Now that Paul has set the unimaginable parameters of our unlimitedly great God and Savior, he then returns to what He has done for us with all that greatness:
Colossians 1:21 And although you were formerly alienated and hostile in mind, engaged in evil deeds,  yet He has now reconciled you in His fleshly body through death, in order to present you before Him holy and blameless and beyond reproach —  if indeed you continue in the faith firmly established and steadfast, and not moved away from the hope of the gospel that you have heard, which was proclaimed in all creation under heaven, and of which I, Paul, was made a minister.
Remember that budding Gnosticism problem? The idea that God has called us to either extreme of sin without measure or avoid everything in life here on earth as sin, is dangerous. We are called, chosen by God for the very purpose of holiness! Yes, it is a constant struggle to keep holy but that NEVER is an excuse to settle for anything less.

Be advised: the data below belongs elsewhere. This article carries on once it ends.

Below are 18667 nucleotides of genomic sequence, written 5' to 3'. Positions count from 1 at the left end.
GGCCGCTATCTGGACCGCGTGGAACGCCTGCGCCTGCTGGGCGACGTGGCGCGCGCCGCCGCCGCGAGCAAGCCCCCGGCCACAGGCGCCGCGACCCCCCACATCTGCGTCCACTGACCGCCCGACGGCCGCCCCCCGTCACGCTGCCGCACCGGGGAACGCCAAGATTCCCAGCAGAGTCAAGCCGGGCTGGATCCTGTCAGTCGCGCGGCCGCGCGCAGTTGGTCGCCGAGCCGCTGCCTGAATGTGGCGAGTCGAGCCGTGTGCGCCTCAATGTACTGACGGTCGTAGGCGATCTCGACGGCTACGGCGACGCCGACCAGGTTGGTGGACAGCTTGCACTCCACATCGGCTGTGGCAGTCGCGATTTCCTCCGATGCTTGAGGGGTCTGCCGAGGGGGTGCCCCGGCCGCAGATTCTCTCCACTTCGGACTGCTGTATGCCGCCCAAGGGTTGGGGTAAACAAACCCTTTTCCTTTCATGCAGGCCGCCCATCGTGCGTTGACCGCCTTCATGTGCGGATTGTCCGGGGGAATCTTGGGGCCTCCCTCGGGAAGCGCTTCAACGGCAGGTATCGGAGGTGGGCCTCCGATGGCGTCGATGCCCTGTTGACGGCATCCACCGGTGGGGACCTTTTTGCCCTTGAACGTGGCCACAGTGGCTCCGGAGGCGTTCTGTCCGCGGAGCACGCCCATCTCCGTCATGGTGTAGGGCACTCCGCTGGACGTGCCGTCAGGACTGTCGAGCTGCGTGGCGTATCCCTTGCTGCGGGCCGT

How do we keep holy, blameless and beyond reproach? Well certainly NOT by failing to be faithful nor by moving away from the Gospel. God’s word and God’s way are the same. If we go searching anywhere else, then we are moving away from God.
As Paul challenges others to keep holy, he admits to both working in that direction with them and facing the same challenges:
Colossians 1:24 Now I rejoice in my sufferings for your sake, and in my flesh I do my share on behalf of His body, which is the church, in filling up what is lacking in Christ’s afflictions.
- Of this church I was made a minister according to the stewardship from God bestowed on me for your benefit, so that I might fully carry out the preaching of the word of God,